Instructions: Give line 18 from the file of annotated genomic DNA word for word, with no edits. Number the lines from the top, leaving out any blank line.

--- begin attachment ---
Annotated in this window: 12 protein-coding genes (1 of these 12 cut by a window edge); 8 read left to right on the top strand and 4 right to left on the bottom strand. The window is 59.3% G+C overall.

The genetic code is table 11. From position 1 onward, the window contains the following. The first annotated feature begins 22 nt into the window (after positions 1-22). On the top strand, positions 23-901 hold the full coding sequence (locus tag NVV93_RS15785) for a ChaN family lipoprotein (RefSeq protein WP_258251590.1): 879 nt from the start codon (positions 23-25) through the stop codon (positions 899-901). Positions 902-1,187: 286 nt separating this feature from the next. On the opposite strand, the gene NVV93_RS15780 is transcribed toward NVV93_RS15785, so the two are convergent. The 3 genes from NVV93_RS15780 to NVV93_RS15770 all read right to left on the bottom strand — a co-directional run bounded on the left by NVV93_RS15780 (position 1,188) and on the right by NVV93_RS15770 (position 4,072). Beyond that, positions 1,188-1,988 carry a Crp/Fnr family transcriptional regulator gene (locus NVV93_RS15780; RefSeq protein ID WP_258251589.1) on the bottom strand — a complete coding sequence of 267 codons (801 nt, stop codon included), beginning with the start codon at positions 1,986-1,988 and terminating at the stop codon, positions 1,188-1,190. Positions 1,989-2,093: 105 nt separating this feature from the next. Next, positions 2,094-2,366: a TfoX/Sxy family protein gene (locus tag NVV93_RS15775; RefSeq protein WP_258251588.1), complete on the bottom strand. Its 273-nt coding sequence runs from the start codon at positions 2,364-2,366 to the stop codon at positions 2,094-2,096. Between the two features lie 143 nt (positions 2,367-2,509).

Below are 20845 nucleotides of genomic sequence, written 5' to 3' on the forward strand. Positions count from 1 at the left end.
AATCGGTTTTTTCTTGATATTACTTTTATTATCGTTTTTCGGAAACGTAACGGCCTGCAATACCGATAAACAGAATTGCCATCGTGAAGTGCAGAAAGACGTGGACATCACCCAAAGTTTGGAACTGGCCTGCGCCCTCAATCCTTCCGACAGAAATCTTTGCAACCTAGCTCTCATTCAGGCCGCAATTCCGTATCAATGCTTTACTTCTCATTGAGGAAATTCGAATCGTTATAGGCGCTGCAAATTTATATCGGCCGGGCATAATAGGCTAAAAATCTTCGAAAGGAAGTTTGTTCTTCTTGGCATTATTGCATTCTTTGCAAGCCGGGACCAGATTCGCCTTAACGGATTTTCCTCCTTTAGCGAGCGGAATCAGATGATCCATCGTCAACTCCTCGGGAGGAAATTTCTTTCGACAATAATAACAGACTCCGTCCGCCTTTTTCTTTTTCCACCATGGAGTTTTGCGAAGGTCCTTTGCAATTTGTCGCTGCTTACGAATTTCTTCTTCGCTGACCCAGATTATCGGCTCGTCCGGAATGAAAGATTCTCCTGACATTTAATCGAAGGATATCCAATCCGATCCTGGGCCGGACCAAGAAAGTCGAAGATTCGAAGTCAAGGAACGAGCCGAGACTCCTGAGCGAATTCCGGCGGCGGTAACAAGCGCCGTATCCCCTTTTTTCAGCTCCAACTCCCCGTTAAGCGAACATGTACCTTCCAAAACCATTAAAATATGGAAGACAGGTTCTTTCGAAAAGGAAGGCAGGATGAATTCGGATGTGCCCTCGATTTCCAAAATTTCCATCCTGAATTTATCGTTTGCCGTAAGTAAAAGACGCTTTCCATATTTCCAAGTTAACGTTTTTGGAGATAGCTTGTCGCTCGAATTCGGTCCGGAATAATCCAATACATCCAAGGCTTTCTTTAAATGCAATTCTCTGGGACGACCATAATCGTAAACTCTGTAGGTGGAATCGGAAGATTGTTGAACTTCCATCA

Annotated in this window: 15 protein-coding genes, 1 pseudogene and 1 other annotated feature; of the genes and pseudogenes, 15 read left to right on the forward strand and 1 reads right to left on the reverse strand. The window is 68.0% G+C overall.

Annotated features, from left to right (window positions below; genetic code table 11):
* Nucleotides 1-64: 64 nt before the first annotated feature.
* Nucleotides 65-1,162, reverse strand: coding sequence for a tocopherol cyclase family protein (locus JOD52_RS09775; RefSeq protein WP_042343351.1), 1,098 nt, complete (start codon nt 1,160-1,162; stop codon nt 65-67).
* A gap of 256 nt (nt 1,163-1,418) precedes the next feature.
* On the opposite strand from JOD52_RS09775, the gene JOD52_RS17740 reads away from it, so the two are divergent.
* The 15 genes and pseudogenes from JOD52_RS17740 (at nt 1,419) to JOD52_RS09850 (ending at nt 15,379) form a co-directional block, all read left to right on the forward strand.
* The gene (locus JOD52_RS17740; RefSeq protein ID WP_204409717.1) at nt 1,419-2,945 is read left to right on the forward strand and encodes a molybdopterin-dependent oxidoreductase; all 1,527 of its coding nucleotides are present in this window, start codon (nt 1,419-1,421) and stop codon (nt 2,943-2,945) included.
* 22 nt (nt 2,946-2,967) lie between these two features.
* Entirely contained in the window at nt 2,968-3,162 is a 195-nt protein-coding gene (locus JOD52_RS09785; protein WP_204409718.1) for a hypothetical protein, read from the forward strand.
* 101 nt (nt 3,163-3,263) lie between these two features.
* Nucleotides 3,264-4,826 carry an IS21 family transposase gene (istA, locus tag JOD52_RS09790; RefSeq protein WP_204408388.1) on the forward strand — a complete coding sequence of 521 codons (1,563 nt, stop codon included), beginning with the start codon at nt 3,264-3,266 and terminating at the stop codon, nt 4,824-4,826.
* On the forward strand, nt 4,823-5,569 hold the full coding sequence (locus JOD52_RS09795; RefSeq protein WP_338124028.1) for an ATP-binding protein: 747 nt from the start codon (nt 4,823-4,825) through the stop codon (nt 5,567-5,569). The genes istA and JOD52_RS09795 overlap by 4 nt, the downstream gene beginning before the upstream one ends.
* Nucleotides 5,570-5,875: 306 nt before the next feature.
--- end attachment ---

* Nucleotides 5,570-5,875: 306 nt before the next feature.